Upon stopping of the disks 47, the carriage 37 returns to the predetermined peripheral stop position. When the solenoid 43 is turned off, the regulating arm 44 rotates clockwise about the shaft 45 by the urging force of the spring 51, thus engaging the cut-away 50b of the mold 50. Thus, the carriage 37 is locked. With the decelerated rotational speed of the disks 47, each head slider 35 moves away from the corresponding disk 47 when the negative pressure sucking force generated in the slight gap between the head slider 35 and the disk 47 becomes smaller than the positive pressure generated in the slight gap therebetween and the elastic force of the flexure 36. With this decelerated rotational speed of the disks 47, the rotational force on the air vane 33 is reduced because the speed of the air flow has been decelerated. The column portion carrying the flexure receiving members 34 and connected with the air vane 33 rotaets with the air vane 33 which is rotating counterclockwise by the urging force of the spring 38. Thus, the flexure receiving members 34 return to the predetermined stop position, thus preventing the flexures 36 from pivoting toward the recording surface of the disks 47.

As described above, when the disks 47 are not rotating, each flexure receiving member 34 prevents the corresponding flexure 36 from pivoting toward the disk 47. Therefore, even though a shock or a vibration is applied from the outside to the apparatus, each head slider 35 is prevent from contacting the corresponding disk 47.

In the foregoing embodiments, the carriage rotates about a shaft to cause the arms scan the disks, but the arm may linearly move in a radial direction of the disk as shown in FIGS. 13 and 14. The arm 65 can move linearly backward and forward along a rail guide 60 in the radial direction of the disk 47 through a connecting member 61 for connecting the guide 60 with the arm 62 and which acts as a carriage 65 for the arm 62. That is, the arm 62 moves linearly toward the center of the disk 47 upon the rotation of the disk 47 and the arm 62 moves linearly away from the disk 47 when the rotation of the disk 47 stops. The arm 62 is carried in the carriage 65, and has a flexure 63, and a head slider 64 similarly to those of the above embodiments. The flexure receiving member 34 operates similarly to those of the above embodiments to prevent the head slider 64 from contacting the disk surface when the disk 47 is stopped and moves away from the flexure 63 upon the rotation of the disk 47 and movement of vane 33.

In the above embodiments, the head slider is floated above or below the disk by utilizing negative pressure, but as shown in FIGS. 15-18, the head slider may be floated thereby utilizing positive pressure by preventing the head slider from contacting the disk surface even when the disk is not rotating.

In FIGS. 15 and 16, each head slider 75 has two elongated recesses 75a and three elongated side rails 75b on the disk-facing surface thereof and is supported by a flexure 36 similarly to the head slider 35 of the embodiments of FIGS. 3-14. The flexure receiving member 34 operates similarly to those of the above embodiments to prevent the head slider 75 from contacting the disk surface when the disks 47 are stopped as shown in FIGS. 15 and 17 and move away from the flexure 36 upon the rotation of the disks 47 as shown in FIGS. 16 and 18. Each flexure 36 has a tapered surface 36a at the end thereof, so that a round portion 34a of the flexure receiving member 34 contacts the tapered surface 36a of the flexure 36 to smoothly slide the flexure receiving member 34 from the tapered surface 36a to the disk-facing surface of the flexure 36. Therefore, each flexure receiving member 34 moves away from the flexure 36 upon the rotation of the disks 47 as shown in FIG. 18, while each flexure receiving member 34 contacts the disk-facing surface of the flexure 36 through the tapered surface 36a thereof to prevent the head slider 75 from contacting the disk surface when the disks 47 are stopped as shown in FIG. 17.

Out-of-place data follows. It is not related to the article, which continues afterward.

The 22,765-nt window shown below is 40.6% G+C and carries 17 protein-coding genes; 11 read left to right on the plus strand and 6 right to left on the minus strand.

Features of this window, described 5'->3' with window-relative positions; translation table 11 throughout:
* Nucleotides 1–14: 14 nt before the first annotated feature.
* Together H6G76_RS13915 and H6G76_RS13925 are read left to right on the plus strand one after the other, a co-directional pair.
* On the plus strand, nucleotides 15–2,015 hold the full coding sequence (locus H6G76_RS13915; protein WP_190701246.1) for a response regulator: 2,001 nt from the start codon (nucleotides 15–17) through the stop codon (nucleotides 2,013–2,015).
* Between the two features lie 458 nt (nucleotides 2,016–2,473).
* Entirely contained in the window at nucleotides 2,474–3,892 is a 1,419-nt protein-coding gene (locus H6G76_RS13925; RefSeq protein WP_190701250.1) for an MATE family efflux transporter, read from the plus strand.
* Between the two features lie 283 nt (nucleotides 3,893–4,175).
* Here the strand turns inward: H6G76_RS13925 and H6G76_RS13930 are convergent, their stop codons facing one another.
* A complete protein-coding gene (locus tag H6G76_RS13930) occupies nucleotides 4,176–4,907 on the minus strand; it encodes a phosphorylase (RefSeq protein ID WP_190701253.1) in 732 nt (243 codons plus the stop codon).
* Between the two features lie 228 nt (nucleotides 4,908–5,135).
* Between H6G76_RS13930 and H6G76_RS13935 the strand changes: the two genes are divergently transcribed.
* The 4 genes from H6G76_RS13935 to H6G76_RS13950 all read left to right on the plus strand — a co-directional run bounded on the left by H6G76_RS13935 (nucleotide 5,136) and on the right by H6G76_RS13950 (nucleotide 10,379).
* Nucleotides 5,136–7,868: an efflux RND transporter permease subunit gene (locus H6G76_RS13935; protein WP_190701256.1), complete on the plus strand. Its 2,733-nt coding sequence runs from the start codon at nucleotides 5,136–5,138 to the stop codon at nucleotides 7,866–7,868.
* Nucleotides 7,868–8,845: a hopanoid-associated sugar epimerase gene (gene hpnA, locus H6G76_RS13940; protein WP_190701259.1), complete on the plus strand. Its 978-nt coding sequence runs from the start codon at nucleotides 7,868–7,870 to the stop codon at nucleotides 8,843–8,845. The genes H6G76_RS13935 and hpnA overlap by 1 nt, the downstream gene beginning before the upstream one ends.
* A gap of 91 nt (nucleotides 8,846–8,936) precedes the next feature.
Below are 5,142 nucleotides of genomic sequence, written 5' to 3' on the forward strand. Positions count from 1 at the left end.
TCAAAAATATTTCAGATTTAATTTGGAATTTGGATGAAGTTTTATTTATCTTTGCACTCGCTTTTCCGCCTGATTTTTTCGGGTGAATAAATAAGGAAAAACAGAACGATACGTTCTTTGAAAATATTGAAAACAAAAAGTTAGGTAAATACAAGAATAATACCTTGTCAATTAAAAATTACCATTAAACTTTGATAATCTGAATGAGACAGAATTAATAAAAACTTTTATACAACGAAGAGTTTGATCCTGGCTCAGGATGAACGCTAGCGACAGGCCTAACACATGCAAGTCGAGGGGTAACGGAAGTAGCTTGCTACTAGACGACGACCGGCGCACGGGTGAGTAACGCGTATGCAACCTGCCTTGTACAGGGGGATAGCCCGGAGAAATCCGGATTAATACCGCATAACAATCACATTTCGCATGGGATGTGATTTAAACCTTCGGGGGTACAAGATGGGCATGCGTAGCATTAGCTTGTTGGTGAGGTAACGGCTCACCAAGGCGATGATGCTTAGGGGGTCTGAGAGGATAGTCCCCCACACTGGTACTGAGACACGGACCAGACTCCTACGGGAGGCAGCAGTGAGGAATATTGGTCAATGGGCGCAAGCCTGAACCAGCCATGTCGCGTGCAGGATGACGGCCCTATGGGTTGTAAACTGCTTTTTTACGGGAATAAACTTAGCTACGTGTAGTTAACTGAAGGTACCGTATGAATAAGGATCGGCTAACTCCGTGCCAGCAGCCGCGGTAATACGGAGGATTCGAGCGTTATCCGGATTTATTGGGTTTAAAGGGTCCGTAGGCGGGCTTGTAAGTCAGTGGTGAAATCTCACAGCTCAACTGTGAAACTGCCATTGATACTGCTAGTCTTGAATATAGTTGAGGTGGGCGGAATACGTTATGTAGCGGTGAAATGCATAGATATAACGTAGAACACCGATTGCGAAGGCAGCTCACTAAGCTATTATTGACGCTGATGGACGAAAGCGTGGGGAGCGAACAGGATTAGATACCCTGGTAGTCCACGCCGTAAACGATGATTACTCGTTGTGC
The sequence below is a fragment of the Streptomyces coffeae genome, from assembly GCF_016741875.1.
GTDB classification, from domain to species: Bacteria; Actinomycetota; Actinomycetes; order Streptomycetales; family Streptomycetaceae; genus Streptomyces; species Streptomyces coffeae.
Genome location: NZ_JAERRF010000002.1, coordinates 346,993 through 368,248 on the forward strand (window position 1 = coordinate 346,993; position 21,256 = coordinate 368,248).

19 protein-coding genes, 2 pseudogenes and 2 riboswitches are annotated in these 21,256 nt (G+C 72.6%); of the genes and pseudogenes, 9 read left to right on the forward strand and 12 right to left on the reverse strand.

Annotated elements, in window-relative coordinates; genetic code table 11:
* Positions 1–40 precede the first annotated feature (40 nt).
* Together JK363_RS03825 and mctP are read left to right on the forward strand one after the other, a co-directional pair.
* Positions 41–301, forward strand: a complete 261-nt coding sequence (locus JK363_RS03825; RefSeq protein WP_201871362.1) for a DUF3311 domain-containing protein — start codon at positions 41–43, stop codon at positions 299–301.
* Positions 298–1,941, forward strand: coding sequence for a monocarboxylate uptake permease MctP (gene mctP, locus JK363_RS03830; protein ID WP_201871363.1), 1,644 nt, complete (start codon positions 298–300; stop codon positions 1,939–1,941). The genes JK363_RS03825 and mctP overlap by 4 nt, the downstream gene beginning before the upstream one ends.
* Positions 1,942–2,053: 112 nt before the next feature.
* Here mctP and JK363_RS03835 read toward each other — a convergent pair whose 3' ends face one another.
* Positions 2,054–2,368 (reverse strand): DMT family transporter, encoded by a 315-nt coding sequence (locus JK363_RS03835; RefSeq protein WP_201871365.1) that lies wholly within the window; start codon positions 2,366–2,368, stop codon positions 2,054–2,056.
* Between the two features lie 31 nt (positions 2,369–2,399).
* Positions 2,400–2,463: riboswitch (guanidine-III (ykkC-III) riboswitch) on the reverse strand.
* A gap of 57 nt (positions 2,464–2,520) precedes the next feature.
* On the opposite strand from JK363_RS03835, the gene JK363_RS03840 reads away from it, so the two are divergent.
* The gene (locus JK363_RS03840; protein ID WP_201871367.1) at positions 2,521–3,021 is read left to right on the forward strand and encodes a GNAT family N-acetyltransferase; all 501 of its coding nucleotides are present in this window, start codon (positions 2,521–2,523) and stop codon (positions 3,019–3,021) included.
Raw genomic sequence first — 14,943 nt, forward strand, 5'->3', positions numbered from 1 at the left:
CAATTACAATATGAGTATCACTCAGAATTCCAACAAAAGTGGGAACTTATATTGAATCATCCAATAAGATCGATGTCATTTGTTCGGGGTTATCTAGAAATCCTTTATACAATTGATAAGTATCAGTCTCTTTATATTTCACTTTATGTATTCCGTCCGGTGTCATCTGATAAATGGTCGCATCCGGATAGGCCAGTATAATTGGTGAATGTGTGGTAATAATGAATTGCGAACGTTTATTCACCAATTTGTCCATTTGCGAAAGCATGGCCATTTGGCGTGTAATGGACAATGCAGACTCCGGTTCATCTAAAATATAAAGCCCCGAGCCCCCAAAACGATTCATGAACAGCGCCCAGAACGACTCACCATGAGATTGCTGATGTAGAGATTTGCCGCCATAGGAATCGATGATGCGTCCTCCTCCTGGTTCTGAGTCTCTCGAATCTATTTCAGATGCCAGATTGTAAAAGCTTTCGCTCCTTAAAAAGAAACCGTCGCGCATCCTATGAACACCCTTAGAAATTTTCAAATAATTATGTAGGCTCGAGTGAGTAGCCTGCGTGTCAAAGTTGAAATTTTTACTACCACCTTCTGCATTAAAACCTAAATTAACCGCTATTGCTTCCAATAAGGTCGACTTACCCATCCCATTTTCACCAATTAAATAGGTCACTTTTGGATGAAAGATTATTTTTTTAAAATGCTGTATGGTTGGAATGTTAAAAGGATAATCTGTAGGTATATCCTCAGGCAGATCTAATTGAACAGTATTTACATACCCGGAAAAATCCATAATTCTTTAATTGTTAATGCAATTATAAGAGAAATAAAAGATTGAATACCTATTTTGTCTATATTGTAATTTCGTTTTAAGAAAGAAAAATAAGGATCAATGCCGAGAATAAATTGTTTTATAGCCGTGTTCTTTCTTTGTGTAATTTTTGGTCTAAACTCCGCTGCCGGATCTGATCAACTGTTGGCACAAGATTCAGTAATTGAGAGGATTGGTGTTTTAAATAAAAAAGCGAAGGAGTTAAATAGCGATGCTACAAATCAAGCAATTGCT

The arm may have the flexure and the head slider supported at the leading end of the flexure without a carriage. Then, the flexure may rotate or move to perform the above operations instead of the carriage.

According to the present invention, when a disk is not rotating, the flexure supporting the head slider elastically is prevented from moving vertically and the arm supporting the flexure is locked at the predetermined position. Therefore, even though a shock or a vibration is applied to the apparatus, the head slider is prevented from contacting the disk. When the disk starts rotating, all locking members are unlocked to allow the head slider to reliably scan the recording surface of the disk. Thus, according to the apparatus, the recording density and recording area of the disk can be increased compared with the conventional one.

Although the present invention has been fully described in connection with the preferred embodiments thereof with reference to the accompanying drawings, it is to be noted that various changes and modifications will be apparent to those skilled in the art. Such changes and modifications are to be understood as included within the scope of the present invention as defined by the appended claims unless they depart therefrom.

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Classifications
U.S. Classification360/254.3, G9B/5.181, 360/256.3, 360/255.2, 360/256.1, 360/97.11
International ClassificationG11B5/54, G11B21/22, G11B21/12
Cooperative ClassificationG11B5/54
European ClassificationG11B5/54
Legal Events
DateCodeEventDescription
Jun 1, 2005FPAYFee payment
Year of fee payment: 12
Jun 7, 2001FPAYFee payment
Year of fee payment: 8
Jun 16, 1997FPAYFee payment
Year of fee payment: 4
Jul 11, 1991ASAssignment
Owner name: MATSUSHITA ELECTRIC INDUSTRIAL CO., LTD.,, JAPAN
Free format text: ASSIGNMENT OF ASSIGNORS INTEREST.;ASSIGNORS:SAITO, HIROAKI;KANO, HISASHI;IMANISHI, KIYOKAZU;AND OTHERS;REEL/FRAME:005780/0831
Effective date: 19910628